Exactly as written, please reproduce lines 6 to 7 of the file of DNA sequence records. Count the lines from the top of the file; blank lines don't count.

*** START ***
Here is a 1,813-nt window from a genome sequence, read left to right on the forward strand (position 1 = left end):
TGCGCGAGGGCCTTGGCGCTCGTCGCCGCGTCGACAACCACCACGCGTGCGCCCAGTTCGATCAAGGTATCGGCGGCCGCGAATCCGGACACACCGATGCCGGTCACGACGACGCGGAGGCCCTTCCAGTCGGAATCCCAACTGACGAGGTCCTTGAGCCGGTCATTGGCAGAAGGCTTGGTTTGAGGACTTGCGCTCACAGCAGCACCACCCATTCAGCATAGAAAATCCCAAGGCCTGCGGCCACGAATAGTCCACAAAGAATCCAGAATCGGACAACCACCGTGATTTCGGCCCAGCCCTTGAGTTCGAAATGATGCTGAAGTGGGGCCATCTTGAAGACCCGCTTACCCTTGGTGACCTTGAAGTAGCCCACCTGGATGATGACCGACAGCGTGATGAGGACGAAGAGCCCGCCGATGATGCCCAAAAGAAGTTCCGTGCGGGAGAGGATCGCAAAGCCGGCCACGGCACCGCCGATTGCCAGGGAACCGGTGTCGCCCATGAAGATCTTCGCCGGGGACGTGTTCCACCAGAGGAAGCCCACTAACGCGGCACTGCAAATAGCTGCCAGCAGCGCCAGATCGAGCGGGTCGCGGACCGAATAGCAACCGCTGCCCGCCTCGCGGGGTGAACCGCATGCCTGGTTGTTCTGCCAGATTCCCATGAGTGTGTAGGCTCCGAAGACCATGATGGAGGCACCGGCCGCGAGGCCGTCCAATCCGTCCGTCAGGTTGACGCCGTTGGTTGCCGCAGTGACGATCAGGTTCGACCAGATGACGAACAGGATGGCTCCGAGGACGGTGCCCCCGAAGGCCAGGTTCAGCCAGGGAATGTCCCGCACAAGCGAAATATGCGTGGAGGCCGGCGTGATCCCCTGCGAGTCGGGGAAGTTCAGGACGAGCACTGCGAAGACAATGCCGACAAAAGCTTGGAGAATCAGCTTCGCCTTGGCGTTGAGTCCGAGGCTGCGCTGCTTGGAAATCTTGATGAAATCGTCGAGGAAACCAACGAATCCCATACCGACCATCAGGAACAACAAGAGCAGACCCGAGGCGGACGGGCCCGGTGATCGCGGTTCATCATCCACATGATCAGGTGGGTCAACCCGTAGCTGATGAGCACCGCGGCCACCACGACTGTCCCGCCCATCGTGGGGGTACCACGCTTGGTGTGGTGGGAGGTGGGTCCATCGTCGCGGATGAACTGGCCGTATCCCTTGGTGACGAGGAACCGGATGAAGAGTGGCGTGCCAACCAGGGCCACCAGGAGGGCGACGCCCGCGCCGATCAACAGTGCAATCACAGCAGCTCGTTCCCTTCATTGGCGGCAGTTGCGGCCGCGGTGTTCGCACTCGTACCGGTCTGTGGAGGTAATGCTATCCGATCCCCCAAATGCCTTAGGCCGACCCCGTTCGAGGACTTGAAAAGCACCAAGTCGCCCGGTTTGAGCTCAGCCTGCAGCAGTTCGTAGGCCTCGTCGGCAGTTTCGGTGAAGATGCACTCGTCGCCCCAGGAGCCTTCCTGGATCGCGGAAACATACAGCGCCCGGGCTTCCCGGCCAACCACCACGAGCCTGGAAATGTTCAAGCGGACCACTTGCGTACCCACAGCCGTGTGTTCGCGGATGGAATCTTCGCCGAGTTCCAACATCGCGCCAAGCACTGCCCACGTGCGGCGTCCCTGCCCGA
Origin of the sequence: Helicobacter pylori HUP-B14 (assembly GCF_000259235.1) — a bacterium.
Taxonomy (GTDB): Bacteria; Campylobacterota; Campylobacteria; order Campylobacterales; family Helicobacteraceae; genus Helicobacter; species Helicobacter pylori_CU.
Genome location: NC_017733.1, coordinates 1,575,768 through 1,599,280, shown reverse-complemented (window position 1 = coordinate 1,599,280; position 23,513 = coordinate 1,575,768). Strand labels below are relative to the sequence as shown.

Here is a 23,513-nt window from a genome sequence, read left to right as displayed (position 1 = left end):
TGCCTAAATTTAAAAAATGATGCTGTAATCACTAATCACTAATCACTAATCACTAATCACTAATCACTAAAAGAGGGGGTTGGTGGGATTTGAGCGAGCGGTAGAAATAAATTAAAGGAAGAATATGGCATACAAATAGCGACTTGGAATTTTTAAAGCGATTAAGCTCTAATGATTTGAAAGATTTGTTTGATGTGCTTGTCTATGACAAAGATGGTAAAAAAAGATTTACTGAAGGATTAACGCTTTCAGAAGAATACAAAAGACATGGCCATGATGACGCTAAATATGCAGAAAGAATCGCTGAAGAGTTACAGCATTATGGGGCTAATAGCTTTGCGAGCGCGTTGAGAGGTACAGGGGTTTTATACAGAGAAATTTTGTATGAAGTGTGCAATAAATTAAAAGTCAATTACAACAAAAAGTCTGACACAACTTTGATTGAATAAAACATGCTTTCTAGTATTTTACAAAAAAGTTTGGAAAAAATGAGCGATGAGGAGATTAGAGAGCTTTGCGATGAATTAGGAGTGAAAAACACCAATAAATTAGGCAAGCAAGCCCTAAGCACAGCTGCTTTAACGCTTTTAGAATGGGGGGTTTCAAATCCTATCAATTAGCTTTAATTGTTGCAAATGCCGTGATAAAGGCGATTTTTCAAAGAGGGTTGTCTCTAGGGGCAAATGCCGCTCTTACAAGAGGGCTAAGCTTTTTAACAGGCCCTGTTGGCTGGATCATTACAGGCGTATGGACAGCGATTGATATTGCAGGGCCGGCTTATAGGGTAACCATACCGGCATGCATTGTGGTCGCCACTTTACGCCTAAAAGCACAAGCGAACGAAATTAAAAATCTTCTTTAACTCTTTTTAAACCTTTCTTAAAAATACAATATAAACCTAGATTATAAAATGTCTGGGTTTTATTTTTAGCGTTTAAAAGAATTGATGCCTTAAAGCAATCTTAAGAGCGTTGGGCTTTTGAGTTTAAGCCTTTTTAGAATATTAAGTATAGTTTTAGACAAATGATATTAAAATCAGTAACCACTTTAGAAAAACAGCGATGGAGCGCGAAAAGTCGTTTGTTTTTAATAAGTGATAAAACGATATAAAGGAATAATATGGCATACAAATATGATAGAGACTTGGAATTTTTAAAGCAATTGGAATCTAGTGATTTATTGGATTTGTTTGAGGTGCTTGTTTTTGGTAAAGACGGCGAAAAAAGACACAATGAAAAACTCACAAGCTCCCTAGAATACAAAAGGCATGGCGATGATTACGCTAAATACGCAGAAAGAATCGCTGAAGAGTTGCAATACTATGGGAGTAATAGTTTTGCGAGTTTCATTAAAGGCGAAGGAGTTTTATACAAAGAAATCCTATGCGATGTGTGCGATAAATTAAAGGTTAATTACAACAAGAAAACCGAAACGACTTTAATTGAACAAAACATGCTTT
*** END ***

Here is a 23,513-nt window from a genome sequence, read left to right as displayed (position 1 = left end):
TGCCTAAATTTAAAAAATGATGCTGTAATCACTAATCACTAATCACTAATCACTAATCACTAATCACTAAAAGAGGGGGTTGGTGGGATTTGAGCGAGCGGTAGAAATAAATTAAAGGAAGAATATGGCATACAAATAGCGACTTGGAATTTTTAAAGCGATTAAGCTCTAATGATTTGAAAGATTTGTTTGATGTGCTTGTCTATGACAAAGATGGTAAAAAAAGATTTACTGAAGGATTAACGCTTTCAGAAGAATACAAAAGACATGGCCATGATGACGCTAAATATGCAGAAAGAATCGCTGAAGAGTTACAGCATTATGGGGCTAATAGCTTTGCGAGCGCGTTGAGAGGTACAGGGGTTTTATACAGAGAAATTTTGTATGAAGTGTGCAATAAATTAAAAGTCAATTACAACAAAAAGTCTGACACAACTTTGATTGAATAAAACATGCTTTCTAGTATTTTACAAAAAAGTTTGGAAAAAATGAGCGATGAGGAGATTAGAGAGCTTTGCGATGAATTAGGAGTGAAAAACACCAATAAATTAGGCAAGCAAGCCCTAAGCACAGCTGCTTTAACGCTTTTAGAATGGGGGGTTTCAAATCCTATCAATTAGCTTTAATTGTTGCAAATGCCGTGATAAAGGCGATTTTTCAAAGAGGGTTGTCTCTAGGGGCAAATGCCGCTCTTACAAGAGGGCTAAGCTTTTTAACAGGCCCTGTTGGCTGGATCATTACAGGCGTATGGACAGCGATTGATATTGCAGGGCCGGCTTATAGGGTAACCATACCGGCATGCATTGTGGTCGCCACTTTACGCCTAAAAGCACAAGCGAACGAAATTAAAAATCTTCTTTAACTCTTTTTAAACCTTTCTTAAAAATACAATATAAACCTAGATTATAAAATGTCTGGGTTTTATTTTTAGCGTTTAAAAGAATTGATGCCTTAAAGCAATCTTAAGAGCGTTGGGCTTTTGAGTTTAAGCCTTTTTAGAATATTAAGTATAGTTTTAGACAAATGATATTAAAATCAGTAACCACTTTAGAAAAACAGCGATGGAGCGCGAAAAGTCGTTTGTTTTTAATAAGTGATAAAACGATATAAAGGAATAATATGGCATACAAATATGATAGAGACTTGGAATTTTTAAAGCAATTGGAATCTAGTGATTTATTGGATTTGTTTGAGGTGCTTGTTTTTGGTAAAGACGGCGAAAAAAGACACAATGAAAAACTCACAAGCTCCCTAGAATACAAAAGGCATGGCGATGATTACGCTAAATACGCAGAAAGAATCGCTGAAGAGTTGCAATACTATGGGAGTAATAGTTTTGCGAGTTTCATTAAAGGCGAAGGAGTTTTATACAAAGAAATCCTATGCGATGTGTGCGATAAATTAAAGGTTAATTACAACAAGAAAACCGAAACGACTTTAATTGAACAAAACATGCTTT